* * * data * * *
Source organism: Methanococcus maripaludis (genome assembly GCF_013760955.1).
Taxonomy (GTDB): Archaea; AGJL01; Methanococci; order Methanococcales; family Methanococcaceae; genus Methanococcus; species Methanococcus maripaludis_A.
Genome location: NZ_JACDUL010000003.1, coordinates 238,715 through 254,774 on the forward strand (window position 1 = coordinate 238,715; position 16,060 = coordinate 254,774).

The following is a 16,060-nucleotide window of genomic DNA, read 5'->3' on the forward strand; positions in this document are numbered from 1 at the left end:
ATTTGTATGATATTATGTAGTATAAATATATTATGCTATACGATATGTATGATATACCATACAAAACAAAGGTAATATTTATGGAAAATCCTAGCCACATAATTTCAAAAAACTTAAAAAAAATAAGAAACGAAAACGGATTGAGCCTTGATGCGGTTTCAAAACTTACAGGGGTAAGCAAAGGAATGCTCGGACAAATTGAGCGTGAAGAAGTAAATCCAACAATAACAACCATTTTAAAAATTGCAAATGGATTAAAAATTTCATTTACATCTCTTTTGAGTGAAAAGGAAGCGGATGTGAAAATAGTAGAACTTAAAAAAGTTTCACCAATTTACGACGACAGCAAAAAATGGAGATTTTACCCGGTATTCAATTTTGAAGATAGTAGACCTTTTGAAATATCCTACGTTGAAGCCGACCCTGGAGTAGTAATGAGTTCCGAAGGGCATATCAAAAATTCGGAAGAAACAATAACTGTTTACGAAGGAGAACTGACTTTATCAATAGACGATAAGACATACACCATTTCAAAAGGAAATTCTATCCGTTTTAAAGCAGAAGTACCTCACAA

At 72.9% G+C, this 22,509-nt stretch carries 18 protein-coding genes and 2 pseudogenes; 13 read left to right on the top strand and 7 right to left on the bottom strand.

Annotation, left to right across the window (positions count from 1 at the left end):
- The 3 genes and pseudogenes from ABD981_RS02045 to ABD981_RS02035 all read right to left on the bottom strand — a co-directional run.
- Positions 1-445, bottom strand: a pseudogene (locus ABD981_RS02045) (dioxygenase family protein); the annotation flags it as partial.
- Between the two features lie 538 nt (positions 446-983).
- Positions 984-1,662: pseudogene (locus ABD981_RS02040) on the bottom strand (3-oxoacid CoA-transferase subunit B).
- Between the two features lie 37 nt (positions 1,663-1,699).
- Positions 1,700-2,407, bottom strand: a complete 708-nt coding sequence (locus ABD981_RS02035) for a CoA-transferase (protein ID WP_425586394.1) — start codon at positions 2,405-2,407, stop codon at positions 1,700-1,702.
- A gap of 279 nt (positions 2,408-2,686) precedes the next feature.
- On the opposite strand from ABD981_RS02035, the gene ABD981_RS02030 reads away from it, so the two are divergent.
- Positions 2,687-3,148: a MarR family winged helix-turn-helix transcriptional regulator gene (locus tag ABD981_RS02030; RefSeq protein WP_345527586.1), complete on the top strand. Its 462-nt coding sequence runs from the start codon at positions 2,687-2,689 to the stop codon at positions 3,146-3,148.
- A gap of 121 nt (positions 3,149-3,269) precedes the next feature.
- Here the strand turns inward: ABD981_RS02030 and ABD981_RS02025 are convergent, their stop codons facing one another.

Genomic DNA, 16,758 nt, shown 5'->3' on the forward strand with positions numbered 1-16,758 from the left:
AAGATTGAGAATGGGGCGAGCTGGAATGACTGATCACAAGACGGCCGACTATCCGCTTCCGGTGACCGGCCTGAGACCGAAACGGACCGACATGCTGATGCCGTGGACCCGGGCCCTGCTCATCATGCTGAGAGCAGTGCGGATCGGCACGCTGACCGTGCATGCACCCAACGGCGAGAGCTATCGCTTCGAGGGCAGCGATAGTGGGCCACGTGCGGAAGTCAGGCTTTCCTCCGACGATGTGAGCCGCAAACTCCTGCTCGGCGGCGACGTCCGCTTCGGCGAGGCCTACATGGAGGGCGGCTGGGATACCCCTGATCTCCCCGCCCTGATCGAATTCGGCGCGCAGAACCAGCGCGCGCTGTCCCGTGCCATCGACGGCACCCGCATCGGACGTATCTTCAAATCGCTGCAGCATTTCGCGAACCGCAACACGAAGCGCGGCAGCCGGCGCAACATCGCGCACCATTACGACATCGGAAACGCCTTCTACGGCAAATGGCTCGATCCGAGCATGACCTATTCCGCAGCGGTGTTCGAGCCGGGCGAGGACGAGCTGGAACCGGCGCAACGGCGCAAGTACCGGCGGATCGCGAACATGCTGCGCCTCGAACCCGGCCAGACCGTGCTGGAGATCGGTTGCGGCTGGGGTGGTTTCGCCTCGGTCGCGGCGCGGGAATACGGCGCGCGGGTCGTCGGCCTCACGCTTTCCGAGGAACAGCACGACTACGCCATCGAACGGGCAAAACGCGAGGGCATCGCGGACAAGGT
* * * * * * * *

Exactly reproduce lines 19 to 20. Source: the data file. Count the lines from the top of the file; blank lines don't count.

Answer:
Genomic DNA, 16,758 nt, shown 5'->3' on the forward strand with positions numbered 1-16,758 from the left:
AAGATTGAGAATGGGGCGAGCTGGAATGACTGATCACAAGACGGCCGACTATCCGCTTCCGGTGACCGGCCTGAGACCGAAACGGACCGACATGCTGATGCCGTGGACCCGGGCCCTGCTCATCATGCTGAGAGCAGTGCGGATCGGCACGCTGACCGTGCATGCACCCAACGGCGAGAGCTATCGCTTCGAGGGCAGCGATAGTGGGCCACGTGCGGAAGTCAGGCTTTCCTCCGACGATGTGAGCCGCAAACTCCTGCTCGGCGGCGACGTCCGCTTCGGCGAGGCCTACATGGAGGGCGGCTGGGATACCCCTGATCTCCCCGCCCTGATCGAATTCGGCGCGCAGAACCAGCGCGCGCTGTCCCGTGCCATCGACGGCACCCGCATCGGACGTATCTTCAAATCGCTGCAGCATTTCGCGAACCGCAACACGAAGCGCGGCAGCCGGCGCAACATCGCGCACCATTACGACATCGGAAACGCCTTCTACGGCAAATGGCTCGATCCGAGCATGACCTATTCCGCAGCGGTGTTCGAGCCGGGCGAGGACGAGCTGGAACCGGCGCAACGGCGCAAGTACCGGCGGATCGCGAACATGCTGCGCCTCGAACCCGGCCAGACCGTGCTGGAGATCGGTTGCGGCTGGGGTGGTTTCGCCTCGGTCGCGGCGCGGGAATACGGCGCGCGGGTCGTCGGCCTCACGCTTTCCGAGGAACAGCACGACTACGCCATCGAACGGGCAAAACGCGAGGGCATCGCGGACAAGGT